Fitness changes you in important ways. Challenging yourself to do 200 pushups each day, for example, will transform you, but not in the way you think. Many of you may imagine developing a stronger upper body with sculpted muscles and increased strength, and while you would not be incorrect, you'd be missing the most important component of physical transformation--a change in mindset.
After all, once your muscles were taken away--either by choice or circumstance--the one thing that you would still possess that could lead you to success is your mentality. Most people underestimate just how much their minds change from consistent exercise. With their eyes fixed on their goals of changing their bodies, they often fail to appreciate that changing the way they think about themselves, others, and the world is an invaluable part of personal and professional growth.
Read the list below to discover 7 valuable life lessons that everyone can learn from exercise.
1. Your mind and body are stronger and more resilient than you think.
We often underestimate our inner and outer strength until we are put in difficult circumstances. When we are forced to overcome challenges--of our own design or from life's unpredictability--it shows us how resilient we really are.
Creating competition within yourself is a great way to build the foundation of habits that you need to achieve your professional goals.
2. Intense concentration, when applied to a specific focus, facilitates growth.
There is no shortcut for hard work. Fully applying yourself will result in positive movement towards your goal, even if you're having a difficult time seeing your progress.
Remember that progress is not linear, meaning that your journey towards the ideal destination is not a straight road. There will be twists and turns, bumps and bruises, and many obstacles on your way. But no matter what happens, aligning your attention with your intention will achieve your goals.
3. Internal motivation is created from external production--not the other way around.
People often wait for motivation before initiating a task. What they end up discovering is that their motivation, much like water in the Sahara Desert, doesn't come.
Stop waiting for the magic substance of motivation to appear! Motivation is created through movement, not participation trophies. Start pushing yourself and you'll discover that the well of motivation is deep and abundant.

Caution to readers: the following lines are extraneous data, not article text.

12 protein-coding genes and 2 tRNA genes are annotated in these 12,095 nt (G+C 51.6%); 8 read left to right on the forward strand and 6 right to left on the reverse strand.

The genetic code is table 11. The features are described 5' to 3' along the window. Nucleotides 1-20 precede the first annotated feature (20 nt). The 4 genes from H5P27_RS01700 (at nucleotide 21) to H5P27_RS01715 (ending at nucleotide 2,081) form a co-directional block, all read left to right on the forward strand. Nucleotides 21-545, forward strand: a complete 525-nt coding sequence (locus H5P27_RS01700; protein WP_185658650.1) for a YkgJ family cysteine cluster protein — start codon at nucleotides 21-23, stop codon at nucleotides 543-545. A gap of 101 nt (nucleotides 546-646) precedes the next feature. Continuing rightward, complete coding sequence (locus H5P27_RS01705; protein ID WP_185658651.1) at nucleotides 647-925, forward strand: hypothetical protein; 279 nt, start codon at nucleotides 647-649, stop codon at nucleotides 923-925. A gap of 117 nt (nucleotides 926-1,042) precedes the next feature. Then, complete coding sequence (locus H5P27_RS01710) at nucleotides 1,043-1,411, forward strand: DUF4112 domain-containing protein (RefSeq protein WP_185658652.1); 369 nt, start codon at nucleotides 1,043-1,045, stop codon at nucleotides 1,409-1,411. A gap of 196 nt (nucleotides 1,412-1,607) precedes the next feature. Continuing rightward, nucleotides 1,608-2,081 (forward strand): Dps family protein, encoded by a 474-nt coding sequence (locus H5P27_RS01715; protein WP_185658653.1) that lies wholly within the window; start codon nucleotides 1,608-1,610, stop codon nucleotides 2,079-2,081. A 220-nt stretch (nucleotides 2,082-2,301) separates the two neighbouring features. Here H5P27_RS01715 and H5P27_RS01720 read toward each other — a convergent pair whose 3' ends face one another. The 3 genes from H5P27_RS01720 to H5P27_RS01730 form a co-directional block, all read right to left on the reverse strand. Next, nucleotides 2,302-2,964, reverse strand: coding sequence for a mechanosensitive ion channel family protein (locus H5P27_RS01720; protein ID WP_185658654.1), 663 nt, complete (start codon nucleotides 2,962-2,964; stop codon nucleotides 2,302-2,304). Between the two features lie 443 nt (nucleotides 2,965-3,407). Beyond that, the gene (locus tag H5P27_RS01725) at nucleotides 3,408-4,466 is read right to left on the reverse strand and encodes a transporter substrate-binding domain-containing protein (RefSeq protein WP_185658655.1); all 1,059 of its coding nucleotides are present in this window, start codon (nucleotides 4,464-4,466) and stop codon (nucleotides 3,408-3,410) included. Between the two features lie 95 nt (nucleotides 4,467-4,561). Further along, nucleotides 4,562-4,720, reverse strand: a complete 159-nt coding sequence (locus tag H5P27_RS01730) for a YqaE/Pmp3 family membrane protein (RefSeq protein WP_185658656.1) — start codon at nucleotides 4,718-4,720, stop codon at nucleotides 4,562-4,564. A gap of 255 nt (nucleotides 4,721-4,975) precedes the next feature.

4. Increasing your workload gradually builds your endurance--so suspending action until you have excess energy prohibits progress.
This lesson is very similar in structure to the previous point. Many people think that they need to build their endurance before increasing their workload, when, in fact, it's the increase in workload that builds endurance.
The more that you play the waiting game, the less progress you'll make in life. You will never have more of anything than you do in this moment--stop making excuses and start making progress.
5. Even automatic patterns use valuable energy that you must replenish to maintain mental and physical health.
Over time, applying consistent effort gets a little easier than it was in the beginning. Unfortunately, even when pushing yourself to the max feels easier, you still need to find balance in your life to replenish your energy levels.
When you fail to provide yourself with enough energetic input from self-care activities, you are destined to create an imbalance by overcompensating with your mind or your body, resulting in physical or mental issues. Be aware of your energy levels and schedule down time doing things that bring you life.
6. Practicing gratitude for small victories is necessary to appreciate your ultimate achievements.
The most successful people I've worked with all swear that without appreciating the small milestones, by the time they reach their ultimate goals, it doesn't create a deep sense of happiness, fulfillment, or accomplishment. All achievements feel empty and meaningless unless you practice gratitude for the small victories and blessings that are already present in your life.
7. Your benchmarks for success and your drive to achieve goals will change, and you need to adopt a flexible mentality to sustain maximum growth.
People that become stuck in their ways not only have difficult times continuing to make professional progress, they often struggle with emotional wellbeing. When the market changes, the most successful businesses find a way to adapt. It's not just survival--it's a natural intelligence that occurs in nature.
If you put a potato in a dark cabinet and leave it there for a long time, it will grow leaves that reach for any small spec of light. Like the potato, you need to adapt to environment. When you change your goals or when your motivation plummets, you need to find a middle ground between pushing yourself and pulling back.
Some days, you need to push through the pain. Other days, you need to relax and use your time in a different way that still adds value to your life. The mentality displayed by walking that fine line between self-compassion and willpower is necessary for physical fitness and a key insight for professional growth.